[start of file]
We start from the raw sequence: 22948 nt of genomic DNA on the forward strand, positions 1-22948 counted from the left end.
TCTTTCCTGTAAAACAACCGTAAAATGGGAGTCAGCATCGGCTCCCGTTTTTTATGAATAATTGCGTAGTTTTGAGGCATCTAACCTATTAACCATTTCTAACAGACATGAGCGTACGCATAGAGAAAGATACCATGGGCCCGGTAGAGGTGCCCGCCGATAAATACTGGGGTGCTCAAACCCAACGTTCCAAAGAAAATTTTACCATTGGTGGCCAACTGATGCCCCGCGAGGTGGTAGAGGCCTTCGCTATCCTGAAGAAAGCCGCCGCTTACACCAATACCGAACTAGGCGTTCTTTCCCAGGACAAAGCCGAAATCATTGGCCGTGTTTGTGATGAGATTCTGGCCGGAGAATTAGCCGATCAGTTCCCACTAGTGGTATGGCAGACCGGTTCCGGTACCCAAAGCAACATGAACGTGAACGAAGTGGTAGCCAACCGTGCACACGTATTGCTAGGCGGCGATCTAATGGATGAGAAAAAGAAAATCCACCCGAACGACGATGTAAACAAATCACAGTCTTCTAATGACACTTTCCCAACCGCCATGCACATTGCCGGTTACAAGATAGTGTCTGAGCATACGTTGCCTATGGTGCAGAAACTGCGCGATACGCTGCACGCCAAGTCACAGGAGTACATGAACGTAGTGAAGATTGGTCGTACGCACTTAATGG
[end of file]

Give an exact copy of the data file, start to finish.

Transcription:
We start from the raw sequence: 22948 nt of genomic DNA on the forward strand, positions 1-22948 counted from the left end.
TCTTTCCTGTAAAACAACCGTAAAATGGGAGTCAGCATCGGCTCCCGTTTTTTATGAATAATTGCGTAGTTTTGAGGCATCTAACCTATTAACCATTTCTAACAGACATGAGCGTACGCATAGAGAAAGATACCATGGGCCCGGTAGAGGTGCCCGCCGATAAATACTGGGGTGCTCAAACCCAACGTTCCAAAGAAAATTTTACCATTGGTGGCCAACTGATGCCCCGCGAGGTGGTAGAGGCCTTCGCTATCCTGAAGAAAGCCGCCGCTTACACCAATACCGAACTAGGCGTTCTTTCCCAGGACAAAGCCGAAATCATTGGCCGTGTTTGTGATGAGATTCTGGCCGGAGAATTAGCCGATCAGTTCCCACTAGTGGTATGGCAGACCGGTTCCGGTACCCAAAGCAACATGAACGTGAACGAAGTGGTAGCCAACCGTGCACACGTATTGCTAGGCGGCGATCTAATGGATGAGAAAAAGAAAATCCACCCGAACGACGATGTAAACAAATCACAGTCTTCTAATGACACTTTCCCAACCGCCATGCACATTGCCGGTTACAAGATAGTGTCTGAGCATACGTTGCCTATGGTGCAGAAACTGCGCGATACGCTGCACGCCAAGTCACAGGAGTACATGAACGTAGTGAAGATTGGTCGTACGCACTTAATGG